Click Here to Visit Google Books for More on this book.
link to main googlepages website
This is no ordinary memoir. With amazing clarity, wit, and charm, retired Professor Baacke skillfully illustrates life in Nazi Germany. From her own first hand experience, she demonstrates the problems and hardships all German citizens experienced.
The author and her twin brother entered the Hitler Youth at age 12, unaware that they were part Jewish--and were kicked out in 1938. After being drafted to the Women's Reich Labor Service followed by the War Auxiliary Service for a total of twelve months she served as a 'staff helper' in a Luftwaffen Lazarett in East Prussia.
In January 1945, Dr. Baacke escaped the approaching Red Army with most of the patients. It was the Steuben's second and last rescue mission before it was torpedoed by a Russian submarine and sunk. Of the 5.200 people on board, mostly women and children, wounded soldiers and refugees, 4.500 drowned. She shares not only her own personal and often horrific experiences but also those of family and friends.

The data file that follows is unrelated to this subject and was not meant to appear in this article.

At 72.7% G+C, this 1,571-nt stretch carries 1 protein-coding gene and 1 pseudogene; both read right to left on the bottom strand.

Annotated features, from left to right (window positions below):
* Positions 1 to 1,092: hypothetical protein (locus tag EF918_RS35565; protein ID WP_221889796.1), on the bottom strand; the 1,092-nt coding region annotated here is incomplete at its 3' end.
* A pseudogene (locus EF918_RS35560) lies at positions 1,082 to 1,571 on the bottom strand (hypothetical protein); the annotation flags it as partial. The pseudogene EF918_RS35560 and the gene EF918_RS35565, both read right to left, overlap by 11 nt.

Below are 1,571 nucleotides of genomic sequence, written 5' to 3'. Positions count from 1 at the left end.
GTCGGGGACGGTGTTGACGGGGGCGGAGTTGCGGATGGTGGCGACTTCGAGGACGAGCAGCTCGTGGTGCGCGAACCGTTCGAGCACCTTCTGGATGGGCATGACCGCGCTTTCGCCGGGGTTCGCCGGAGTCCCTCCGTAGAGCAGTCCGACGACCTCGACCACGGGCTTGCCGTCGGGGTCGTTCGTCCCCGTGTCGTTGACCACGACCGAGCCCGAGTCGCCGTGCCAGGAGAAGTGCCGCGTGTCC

We see what a German soldier's life was like, through the letters and stories of her twin brother fighting at the Russian front. Professor Baacke candidly depicts the terrorizing air raids with fire, phosphorus and explosive bombs. She also describes vividly the brain-injured and mutilated soldiers in her hospital. Yet this book is not depressing.
She has interwoven stories of amazing strength, courage, and even joy. Lastly, she has inserted facts to paint an accurate picture of the critical decades between 1923 and 1945. The reader walks away from this book with a deeper understanding of life in Germany during the Nazi regime. Reading this book empowers the reader to feel that they can endure life's challenges and emerge unscathed in spirit.